10. Apr 29, 2010
  11. Aahzz Habanero Evangelist

    I haven't seen the McNugget slurry picture...I probably don't want to, but if anyone has it, go ahead and post it :)
  12. Apr 29, 2010
  13. Aahzz Habanero Evangelist

    Oh, and...i thought Food Inc bordered on being too propagand-esque, but still had lots of value. PETA crossed the line a long long time ago.
  14. Apr 29, 2010
  15. Flamencology You don't deserve koa.

    Those "look at how much X sucks" documentaries have really become popular in recent years.

    Michael Moore, Super Size Me, Wal-Mart: The High Cost of Low Prices, Religulous, etc. I find them hard to watch.

    Everyone should be more like Errol Morris and Werner Herzog.
  16. Apr 29, 2010
  17. Denverdave Resident Ragamuffin

    PETA is an organization whose methodologies of choice sabotage any respect from the public they are seeking to inform. A classic example of a group stuck on themselves.

    I have not seem Food Inc, and I probably won't.
  18. Apr 29, 2010
  19. Aahzz Habanero Evangelist

    In general, I tend to agree with you, and most of them I do find distasteful. It's the propaganda border I mentioned - there's definitely a line that gets crossed frequently. I could see where many people would think Food Inc crosses the line - I may be somewhat blinded by the fact that I am already in agrement with it.
  20. Apr 29, 2010
  21. baimun Mas Tequila

    My wife and I tend to buy amish range chicken as much as possible... the primary reason is they're fed corn instead of steroids so there's less chance of the meat being tainted with some kind of chemical.

    years ago, my sister had a chicken coop that she raised chickens for the 4H fair.... and let me tell you I don't shed a single tear over chickens being killed and chopped up for their meat. They are evil, hateful little monsters. Once they grow from the yellow fuzzy chick, they become walking/eating/pooping machines. They have the same soul-less eyes of a shark... if any of them get cut or scrached, the other chickens will smell the blood and peck the wounded bird to death and eat them. Yes... those beasts are canibals.

    I'm not condoning that people should be needlessly cruel to them... but IMO they are walking, breathing, meat plants. You're nice to your plants... you talk to them, water them, then take the resources from them, pull the weeds, and start over with a new crop. That is all chickens are. Even cows garner way more sympathy and respect from me as a sentient creature than Chickens.
  22. Apr 29, 2010
  23. Sad Navigator Banned

    These sorts of things are appeals to neo-Kennedy liberalism. "Ooogie boogie -- THEY are screwing over the little guy. But a better THEY and the RIGHT KIND OF SCIENCE AND PROGRESS will fix it." Whether it's food or Who Killed the Electric Car? I suppose a cynical person (not moi) might write this sort of thing off as co-opting political/social motivations and reconfiguring them into a consumption-type outlet. I mean, watching a movie and then making choices about what you buy is hardly real political/revolutionary action in the big scheme of a consumer-based economy that doesn't care what you buy as long as you keep buying stuff.

    At best, these sorts of things serve as easy introductions to larger on-going debates or reminders to people (like me) who care about these sort of issues but get sidetracked by other things. At their heart, these things are shockumentaries and gonzo journalism. They can be fun because they do a lot of flame-throwing, but they're pretty superficial.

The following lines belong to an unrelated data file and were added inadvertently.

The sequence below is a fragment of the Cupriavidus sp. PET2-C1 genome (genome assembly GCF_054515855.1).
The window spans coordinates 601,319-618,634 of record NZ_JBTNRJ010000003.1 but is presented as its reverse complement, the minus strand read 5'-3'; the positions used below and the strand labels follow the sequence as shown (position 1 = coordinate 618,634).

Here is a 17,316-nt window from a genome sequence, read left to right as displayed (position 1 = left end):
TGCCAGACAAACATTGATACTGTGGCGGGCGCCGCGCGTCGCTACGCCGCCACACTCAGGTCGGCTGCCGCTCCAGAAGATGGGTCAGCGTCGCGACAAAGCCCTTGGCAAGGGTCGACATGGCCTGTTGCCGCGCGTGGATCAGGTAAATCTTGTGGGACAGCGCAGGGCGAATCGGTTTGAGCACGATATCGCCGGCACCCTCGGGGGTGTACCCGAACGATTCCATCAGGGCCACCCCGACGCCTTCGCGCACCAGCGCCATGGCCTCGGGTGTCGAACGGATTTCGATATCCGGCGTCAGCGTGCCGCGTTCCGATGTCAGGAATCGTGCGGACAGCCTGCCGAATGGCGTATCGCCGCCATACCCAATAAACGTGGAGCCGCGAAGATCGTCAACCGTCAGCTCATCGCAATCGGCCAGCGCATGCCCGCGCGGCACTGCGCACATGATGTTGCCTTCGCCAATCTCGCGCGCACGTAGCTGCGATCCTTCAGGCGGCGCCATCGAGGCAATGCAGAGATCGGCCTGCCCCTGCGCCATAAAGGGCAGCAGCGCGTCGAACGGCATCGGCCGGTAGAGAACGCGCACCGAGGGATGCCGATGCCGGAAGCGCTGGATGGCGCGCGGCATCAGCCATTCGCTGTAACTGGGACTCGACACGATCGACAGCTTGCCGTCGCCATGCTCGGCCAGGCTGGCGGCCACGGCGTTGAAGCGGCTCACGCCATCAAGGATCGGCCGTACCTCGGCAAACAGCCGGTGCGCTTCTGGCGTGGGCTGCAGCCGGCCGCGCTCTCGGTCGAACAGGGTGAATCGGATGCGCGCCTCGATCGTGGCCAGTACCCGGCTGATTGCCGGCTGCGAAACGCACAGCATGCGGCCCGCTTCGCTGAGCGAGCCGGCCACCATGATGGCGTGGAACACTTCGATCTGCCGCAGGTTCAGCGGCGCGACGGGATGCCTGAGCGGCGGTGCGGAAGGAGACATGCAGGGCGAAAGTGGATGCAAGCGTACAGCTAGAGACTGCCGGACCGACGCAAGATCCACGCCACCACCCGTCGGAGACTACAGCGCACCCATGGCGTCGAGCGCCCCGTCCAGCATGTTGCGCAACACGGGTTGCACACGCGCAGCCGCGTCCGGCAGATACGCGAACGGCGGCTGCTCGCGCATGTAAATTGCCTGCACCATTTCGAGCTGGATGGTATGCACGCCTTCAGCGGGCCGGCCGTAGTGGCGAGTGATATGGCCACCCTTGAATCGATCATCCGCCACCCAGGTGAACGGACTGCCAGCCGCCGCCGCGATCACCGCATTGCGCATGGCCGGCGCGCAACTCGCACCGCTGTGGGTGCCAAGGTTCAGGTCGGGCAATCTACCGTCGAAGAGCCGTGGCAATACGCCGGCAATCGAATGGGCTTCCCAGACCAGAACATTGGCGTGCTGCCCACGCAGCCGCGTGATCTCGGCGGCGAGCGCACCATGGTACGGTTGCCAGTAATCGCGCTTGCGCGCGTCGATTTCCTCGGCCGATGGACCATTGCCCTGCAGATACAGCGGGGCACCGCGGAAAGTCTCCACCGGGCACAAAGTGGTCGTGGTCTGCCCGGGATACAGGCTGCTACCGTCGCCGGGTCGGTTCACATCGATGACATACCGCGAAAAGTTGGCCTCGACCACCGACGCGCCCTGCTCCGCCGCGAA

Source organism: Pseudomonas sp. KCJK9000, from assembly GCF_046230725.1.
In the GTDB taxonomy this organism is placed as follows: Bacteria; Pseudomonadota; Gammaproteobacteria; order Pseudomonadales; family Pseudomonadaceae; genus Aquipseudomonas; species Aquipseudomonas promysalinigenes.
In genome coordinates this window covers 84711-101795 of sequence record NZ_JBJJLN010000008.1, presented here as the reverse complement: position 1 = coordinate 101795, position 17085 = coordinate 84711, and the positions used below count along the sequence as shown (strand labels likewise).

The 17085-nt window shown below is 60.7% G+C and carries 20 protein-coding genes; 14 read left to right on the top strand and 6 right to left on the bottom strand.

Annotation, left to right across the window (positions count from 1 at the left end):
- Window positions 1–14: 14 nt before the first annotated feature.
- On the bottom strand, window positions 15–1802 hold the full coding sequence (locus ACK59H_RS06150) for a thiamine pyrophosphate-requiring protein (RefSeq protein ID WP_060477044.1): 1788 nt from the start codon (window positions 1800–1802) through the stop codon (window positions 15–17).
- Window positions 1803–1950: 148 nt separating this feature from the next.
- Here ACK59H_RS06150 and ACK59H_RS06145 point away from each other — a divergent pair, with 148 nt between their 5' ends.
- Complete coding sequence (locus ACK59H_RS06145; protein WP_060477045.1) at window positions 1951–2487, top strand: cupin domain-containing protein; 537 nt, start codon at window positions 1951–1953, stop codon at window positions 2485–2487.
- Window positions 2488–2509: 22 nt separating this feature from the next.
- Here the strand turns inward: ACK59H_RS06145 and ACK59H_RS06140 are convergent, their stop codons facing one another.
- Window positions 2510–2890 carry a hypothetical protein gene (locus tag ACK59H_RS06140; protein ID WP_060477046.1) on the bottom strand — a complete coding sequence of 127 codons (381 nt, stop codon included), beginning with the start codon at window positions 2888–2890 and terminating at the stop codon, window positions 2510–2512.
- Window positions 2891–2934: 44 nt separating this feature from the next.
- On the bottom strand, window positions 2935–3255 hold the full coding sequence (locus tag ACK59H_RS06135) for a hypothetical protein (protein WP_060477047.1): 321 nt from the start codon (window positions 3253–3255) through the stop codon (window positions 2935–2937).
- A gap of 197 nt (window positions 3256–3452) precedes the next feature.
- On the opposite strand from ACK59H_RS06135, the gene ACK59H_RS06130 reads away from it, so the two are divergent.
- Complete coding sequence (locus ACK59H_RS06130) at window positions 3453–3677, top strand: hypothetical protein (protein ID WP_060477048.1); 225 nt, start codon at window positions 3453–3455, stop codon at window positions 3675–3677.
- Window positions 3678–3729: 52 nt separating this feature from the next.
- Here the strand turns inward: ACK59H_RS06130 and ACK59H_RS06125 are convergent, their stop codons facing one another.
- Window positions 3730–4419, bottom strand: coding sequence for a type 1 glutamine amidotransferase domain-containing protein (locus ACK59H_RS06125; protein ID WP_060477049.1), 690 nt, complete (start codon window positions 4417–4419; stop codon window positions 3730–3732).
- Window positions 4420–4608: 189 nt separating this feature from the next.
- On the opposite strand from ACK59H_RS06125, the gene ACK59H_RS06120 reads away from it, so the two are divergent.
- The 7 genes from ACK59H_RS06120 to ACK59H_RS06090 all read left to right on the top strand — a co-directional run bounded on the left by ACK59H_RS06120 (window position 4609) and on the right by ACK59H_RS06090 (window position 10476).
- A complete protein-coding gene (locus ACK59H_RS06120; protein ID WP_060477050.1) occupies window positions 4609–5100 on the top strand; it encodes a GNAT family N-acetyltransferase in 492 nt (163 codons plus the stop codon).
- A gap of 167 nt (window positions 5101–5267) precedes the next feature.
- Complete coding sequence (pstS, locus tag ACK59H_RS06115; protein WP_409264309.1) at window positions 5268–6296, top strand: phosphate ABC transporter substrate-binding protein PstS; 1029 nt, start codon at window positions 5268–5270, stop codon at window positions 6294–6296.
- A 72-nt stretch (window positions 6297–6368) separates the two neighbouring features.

24. Apr 29, 2010
  25. Aahzz Habanero Evangelist

    I agree completely. I'll happily continue to eat the little bastards, I just want them cleanly raised and killed, and there's no need for cruelty.
  26. Apr 29, 2010
  27. Help!I'maRock! Radical Sandwich Anarchist

    Last edited by a moderator: Aug 1, 2013
  28. Apr 29, 2010
  29. Jeremy Also no borders.

    It's been on my netflix queue for a long time, but I've yet to make the time to watch it. I'm pretty conscious about what I buy for my family to eat in the first place, and I'm not sure I want to see a bunch of animals in horrible conditions. I'll probably watch it sometime, though.
  30. Apr 29, 2010
  31. yabba Kick Henry Jackassowski

    Michael Pollan is great, but that movie was crap. it added nothing new to the discussion. I suppose it seems like it's exposing the discussion to people who it might be new to, but other than that...
  32. Apr 29, 2010
  33. Sad Navigator Banned

    Yeah. It's a primer for people who don't read.
  34. Apr 29, 2010
  35. Aahzz Habanero Evangelist

    I don't entirely agree. The movie's not aimed at those already aware of, and involved in, the movement towards real food. It's an entry point. I think it's important to expose the discussion to those who have been unaware, and movies do tend to reach more people. Howeveer, it's still not a bad reminder to those who have already read Pollan's work - sometimes a visual can serve to drive the point home a bit more, make it more real.
  36. Apr 29, 2010
  37. Phlat Phive First Position Strummer


    Here to help.

    I have not seen this documentary. It might not have made its way over here, or has had far less publicity. I tend to eat as much "organic" meat as possible, don't eat meat everyday, and have been getting into hippy veggie alternatives, so is there any reason I should see it, aside from morbid fascination?
  38. Apr 29, 2010
  39. Aahzz Habanero Evangelist

    Yum, all white-meat.....

    Is there ever a better reason than morbid fascination?